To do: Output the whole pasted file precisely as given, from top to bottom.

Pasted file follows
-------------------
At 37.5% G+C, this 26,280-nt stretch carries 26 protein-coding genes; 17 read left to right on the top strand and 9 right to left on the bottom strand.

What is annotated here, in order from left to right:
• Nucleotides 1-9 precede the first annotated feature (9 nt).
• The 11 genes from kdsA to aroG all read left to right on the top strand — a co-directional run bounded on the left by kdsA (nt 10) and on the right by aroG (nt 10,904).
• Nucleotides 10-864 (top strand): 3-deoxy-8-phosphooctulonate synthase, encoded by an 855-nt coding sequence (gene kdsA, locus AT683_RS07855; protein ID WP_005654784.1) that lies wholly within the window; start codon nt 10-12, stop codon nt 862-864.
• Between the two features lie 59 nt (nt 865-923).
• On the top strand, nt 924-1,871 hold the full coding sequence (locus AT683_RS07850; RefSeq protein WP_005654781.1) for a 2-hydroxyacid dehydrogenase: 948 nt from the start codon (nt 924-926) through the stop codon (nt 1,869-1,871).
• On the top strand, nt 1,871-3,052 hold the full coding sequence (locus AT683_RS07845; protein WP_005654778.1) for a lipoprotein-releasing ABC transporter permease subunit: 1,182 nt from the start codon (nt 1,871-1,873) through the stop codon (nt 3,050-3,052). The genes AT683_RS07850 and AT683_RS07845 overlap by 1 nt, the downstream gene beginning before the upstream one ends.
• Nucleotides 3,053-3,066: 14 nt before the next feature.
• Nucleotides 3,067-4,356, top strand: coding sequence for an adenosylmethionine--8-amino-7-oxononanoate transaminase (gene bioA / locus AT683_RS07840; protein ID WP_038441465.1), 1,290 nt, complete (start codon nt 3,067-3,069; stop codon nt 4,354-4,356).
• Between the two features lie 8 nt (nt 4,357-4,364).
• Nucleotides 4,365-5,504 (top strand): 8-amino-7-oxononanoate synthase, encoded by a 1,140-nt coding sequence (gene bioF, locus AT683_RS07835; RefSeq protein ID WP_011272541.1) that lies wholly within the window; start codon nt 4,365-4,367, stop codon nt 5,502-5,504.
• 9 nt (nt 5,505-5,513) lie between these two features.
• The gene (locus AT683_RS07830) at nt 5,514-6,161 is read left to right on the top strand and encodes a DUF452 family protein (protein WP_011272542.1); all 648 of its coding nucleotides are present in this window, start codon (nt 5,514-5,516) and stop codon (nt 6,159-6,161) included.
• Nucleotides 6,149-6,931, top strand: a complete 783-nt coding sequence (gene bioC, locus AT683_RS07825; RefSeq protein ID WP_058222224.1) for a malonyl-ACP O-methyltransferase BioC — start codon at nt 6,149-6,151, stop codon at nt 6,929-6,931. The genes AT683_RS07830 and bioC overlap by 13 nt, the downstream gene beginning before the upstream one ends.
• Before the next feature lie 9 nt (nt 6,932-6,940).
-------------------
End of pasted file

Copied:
At 37.5% G+C, this 26,280-nt stretch carries 26 protein-coding genes; 17 read left to right on the top strand and 9 right to left on the bottom strand.

What is annotated here, in order from left to right:
• Nucleotides 1-9 precede the first annotated feature (9 nt).
• The 11 genes from kdsA to aroG all read left to right on the top strand — a co-directional run bounded on the left by kdsA (nt 10) and on the right by aroG (nt 10,904).
• Nucleotides 10-864 (top strand): 3-deoxy-8-phosphooctulonate synthase, encoded by an 855-nt coding sequence (gene kdsA, locus AT683_RS07855; protein ID WP_005654784.1) that lies wholly within the window; start codon nt 10-12, stop codon nt 862-864.
• Between the two features lie 59 nt (nt 865-923).
• On the top strand, nt 924-1,871 hold the full coding sequence (locus AT683_RS07850; RefSeq protein WP_005654781.1) for a 2-hydroxyacid dehydrogenase: 948 nt from the start codon (nt 924-926) through the stop codon (nt 1,869-1,871).
• On the top strand, nt 1,871-3,052 hold the full coding sequence (locus AT683_RS07845; protein WP_005654778.1) for a lipoprotein-releasing ABC transporter permease subunit: 1,182 nt from the start codon (nt 1,871-1,873) through the stop codon (nt 3,050-3,052). The genes AT683_RS07850 and AT683_RS07845 overlap by 1 nt, the downstream gene beginning before the upstream one ends.
• Nucleotides 3,053-3,066: 14 nt before the next feature.
• Nucleotides 3,067-4,356, top strand: coding sequence for an adenosylmethionine--8-amino-7-oxononanoate transaminase (gene bioA / locus AT683_RS07840; protein ID WP_038441465.1), 1,290 nt, complete (start codon nt 3,067-3,069; stop codon nt 4,354-4,356).
• Between the two features lie 8 nt (nt 4,357-4,364).
• Nucleotides 4,365-5,504 (top strand): 8-amino-7-oxononanoate synthase, encoded by a 1,140-nt coding sequence (gene bioF, locus AT683_RS07835; RefSeq protein ID WP_011272541.1) that lies wholly within the window; start codon nt 4,365-4,367, stop codon nt 5,502-5,504.
• 9 nt (nt 5,505-5,513) lie between these two features.
• The gene (locus AT683_RS07830) at nt 5,514-6,161 is read left to right on the top strand and encodes a DUF452 family protein (protein WP_011272542.1); all 648 of its coding nucleotides are present in this window, start codon (nt 5,514-5,516) and stop codon (nt 6,159-6,161) included.
• Nucleotides 6,149-6,931, top strand: a complete 783-nt coding sequence (gene bioC, locus AT683_RS07825; RefSeq protein ID WP_058222224.1) for a malonyl-ACP O-methyltransferase BioC — start codon at nt 6,149-6,151, stop codon at nt 6,929-6,931. The genes AT683_RS07830 and bioC overlap by 13 nt, the downstream gene beginning before the upstream one ends.
• Before the next feature lie 9 nt (nt 6,932-6,940).